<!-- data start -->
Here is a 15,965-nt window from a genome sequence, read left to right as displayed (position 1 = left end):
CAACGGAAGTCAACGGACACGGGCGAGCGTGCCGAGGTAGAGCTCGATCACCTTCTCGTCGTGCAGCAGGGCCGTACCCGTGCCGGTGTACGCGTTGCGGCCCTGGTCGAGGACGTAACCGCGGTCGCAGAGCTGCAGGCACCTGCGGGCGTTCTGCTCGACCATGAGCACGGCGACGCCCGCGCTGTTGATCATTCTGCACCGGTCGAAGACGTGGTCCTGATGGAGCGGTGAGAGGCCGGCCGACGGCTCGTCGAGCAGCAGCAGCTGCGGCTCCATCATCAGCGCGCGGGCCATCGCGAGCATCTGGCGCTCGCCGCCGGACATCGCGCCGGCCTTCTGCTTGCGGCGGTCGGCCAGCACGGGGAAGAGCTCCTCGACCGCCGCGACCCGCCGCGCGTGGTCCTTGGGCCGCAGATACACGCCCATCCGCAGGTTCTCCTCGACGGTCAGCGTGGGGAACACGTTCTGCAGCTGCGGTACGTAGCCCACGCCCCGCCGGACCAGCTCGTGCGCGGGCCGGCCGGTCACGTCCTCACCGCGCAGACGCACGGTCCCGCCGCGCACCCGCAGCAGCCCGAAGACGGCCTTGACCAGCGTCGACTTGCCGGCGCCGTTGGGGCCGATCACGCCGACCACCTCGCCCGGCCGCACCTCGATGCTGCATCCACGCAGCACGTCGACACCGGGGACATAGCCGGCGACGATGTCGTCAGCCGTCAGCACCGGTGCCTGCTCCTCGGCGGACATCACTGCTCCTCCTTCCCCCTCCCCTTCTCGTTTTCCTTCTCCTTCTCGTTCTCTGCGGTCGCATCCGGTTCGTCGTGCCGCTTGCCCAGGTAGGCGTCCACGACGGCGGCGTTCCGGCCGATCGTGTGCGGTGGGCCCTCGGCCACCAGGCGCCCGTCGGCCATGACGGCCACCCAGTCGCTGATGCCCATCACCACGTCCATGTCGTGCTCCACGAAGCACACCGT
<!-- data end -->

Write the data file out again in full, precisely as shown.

Here is a 15,965-nt window from a genome sequence, read left to right as displayed (position 1 = left end):
CAACGGAAGTCAACGGACACGGGCGAGCGTGCCGAGGTAGAGCTCGATCACCTTCTCGTCGTGCAGCAGGGCCGTACCCGTGCCGGTGTACGCGTTGCGGCCCTGGTCGAGGACGTAACCGCGGTCGCAGAGCTGCAGGCACCTGCGGGCGTTCTGCTCGACCATGAGCACGGCGACGCCCGCGCTGTTGATCATTCTGCACCGGTCGAAGACGTGGTCCTGATGGAGCGGTGAGAGGCCGGCCGACGGCTCGTCGAGCAGCAGCAGCTGCGGCTCCATCATCAGCGCGCGGGCCATCGCGAGCATCTGGCGCTCGCCGCCGGACATCGCGCCGGCCTTCTGCTTGCGGCGGTCGGCCAGCACGGGGAAGAGCTCCTCGACCGCCGCGACCCGCCGCGCGTGGTCCTTGGGCCGCAGATACACGCCCATCCGCAGGTTCTCCTCGACGGTCAGCGTGGGGAACACGTTCTGCAGCTGCGGTACGTAGCCCACGCCCCGCCGGACCAGCTCGTGCGCGGGCCGGCCGGTCACGTCCTCACCGCGCAGACGCACGGTCCCGCCGCGCACCCGCAGCAGCCCGAAGACGGCCTTGACCAGCGTCGACTTGCCGGCGCCGTTGGGGCCGATCACGCCGACCACCTCGCCCGGCCGCACCTCGATGCTGCATCCACGCAGCACGTCGACACCGGGGACATAGCCGGCGACGATGTCGTCAGCCGTCAGCACCGGTGCCTGCTCCTCGGCGGACATCACTGCTCCTCCTTCCCCCTCCCCTTCTCGTTTTCCTTCTCCTTCTCGTTCTCTGCGGTCGCATCCGGTTCGTCGTGCCGCTTGCCCAGGTAGGCGTCCACGACGGCGGCGTTCCGGCCGATCGTGTGCGGTGGGCCCTCGGCCACCAGGCGCCCGTCGGCCATGACGGCCACCCAGTCGCTGATGCCCATCACCACGTCCATGTCGTGCTCCACGAAGCACACCGT